Luckily, we can see how Wall Street investment fund managers have performed against the general stock market. Standards & Poor’s collects data on how actively managed investment funds perform against their benchmark index across the globe.
Over the past 5 years
82% of active fund managers in the U.S underperformed the S&P 500 index.
90% of active fund managers in Canada underperformed the TSX index.
80% of active fund managers in Europe underperformed the S&P Europe 350 index.
There is no country in the world where a significant number of actively managed funds beat their respective indexes.
So, why is this important? It is important because that means that getting exceptional investment returns is not a matter of "trying hard" or paying some high powered investment manager to "try really hard on your behalf".
This leads to the obvious question, then what is the best way to get exceptional investment results?
Invest in low-cost index funds
If Wall Street investment managers can't consistently outperform the market you can't either. If you accept that you won't outperform the market than the best you can do is match the returns of the general stock market. Which means investing in low-cost index funds.
An index fund is simply an investment fund that tracks a stock market index.
The most famous stock market index is the S&P 500, which tracks the performance of the 505 largest publically traded companies in the U.S. So, an S&P 500 index fund would track those same 505 companies.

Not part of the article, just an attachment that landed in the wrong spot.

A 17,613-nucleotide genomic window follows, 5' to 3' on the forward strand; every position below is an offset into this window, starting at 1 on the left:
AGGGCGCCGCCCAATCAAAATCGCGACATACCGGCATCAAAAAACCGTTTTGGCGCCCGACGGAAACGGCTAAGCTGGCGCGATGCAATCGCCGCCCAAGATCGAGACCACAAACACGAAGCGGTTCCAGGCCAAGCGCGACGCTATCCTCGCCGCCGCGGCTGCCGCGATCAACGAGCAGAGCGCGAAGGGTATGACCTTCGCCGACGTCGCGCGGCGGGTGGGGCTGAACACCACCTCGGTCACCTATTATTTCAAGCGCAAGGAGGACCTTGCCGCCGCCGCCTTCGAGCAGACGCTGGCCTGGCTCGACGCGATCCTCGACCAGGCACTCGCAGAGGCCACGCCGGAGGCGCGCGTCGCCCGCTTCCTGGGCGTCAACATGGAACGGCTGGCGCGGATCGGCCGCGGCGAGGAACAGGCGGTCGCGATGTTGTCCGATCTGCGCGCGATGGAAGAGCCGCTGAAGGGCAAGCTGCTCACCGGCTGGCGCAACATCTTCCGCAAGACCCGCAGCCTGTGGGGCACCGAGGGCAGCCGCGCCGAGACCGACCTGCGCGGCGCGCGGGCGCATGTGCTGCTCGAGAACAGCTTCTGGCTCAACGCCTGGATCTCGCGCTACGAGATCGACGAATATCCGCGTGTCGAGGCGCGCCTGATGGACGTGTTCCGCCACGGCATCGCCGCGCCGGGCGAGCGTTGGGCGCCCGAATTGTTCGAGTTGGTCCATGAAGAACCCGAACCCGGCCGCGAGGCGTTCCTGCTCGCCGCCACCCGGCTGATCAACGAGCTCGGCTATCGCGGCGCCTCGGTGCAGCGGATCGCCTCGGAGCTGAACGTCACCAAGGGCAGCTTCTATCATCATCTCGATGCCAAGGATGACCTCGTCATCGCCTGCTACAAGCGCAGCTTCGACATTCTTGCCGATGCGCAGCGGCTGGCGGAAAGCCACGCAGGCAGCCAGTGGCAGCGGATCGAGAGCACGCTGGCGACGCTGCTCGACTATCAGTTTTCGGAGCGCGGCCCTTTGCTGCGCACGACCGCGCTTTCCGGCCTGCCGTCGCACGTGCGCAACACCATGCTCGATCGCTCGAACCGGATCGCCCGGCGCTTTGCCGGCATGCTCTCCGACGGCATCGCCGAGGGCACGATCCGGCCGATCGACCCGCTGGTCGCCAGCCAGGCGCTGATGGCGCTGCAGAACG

If Apple made up 3% of the S&P 500 index on a given day, 3% of the value of the index would be made up of Apple stock.
As the make-up of the stock market index changes, the index fund changes to reflect that change.
If Apple stock started going on a run and eventually made up 6% of the S&P 500 index, the index fund would continue to buy Apple stock so that 6% of the value of the fund was made up of Apple stock.
The less you try the better your outcome
The best part about investing index funds is that they are incredibly simple, cheap and accessible. You can invest in index fund ETFs in any robo-advisor or online brokerage.
In two words, this is how you can obtain better long term investment results than most "professional" Wall Street investors; don't try.
Invest as much as you can spare into index funds and never check your account balance until you retire. In fact, don't even pay attention to what is happening in the stock market. The stock market is incredibly volatile on a day to day basis but over the long term, it has produced exceptional results.
If you're investing in index funds for the long term, you biggest risk is yourself.
If you follow the daily happenings in the stock market odds are you will get freaked out when the market falls off a cliff. When people get freaked out, they make a fear-driven decision to sell when the market is at the bottom. If you do that, you turn a "paper loss" into a "real loss" and miss out on gains when the market rebounds.
My message to people in group 2 who are terrified about investing or believe they can't get good results without a high-powered investment advisor; You can get great investing results and it's easier than you imagine.
This article is for informational purposes only, it should not be considered Financial or Legal Advice. Not all information will be accurate. Consult a financial professional before making any major financial decisions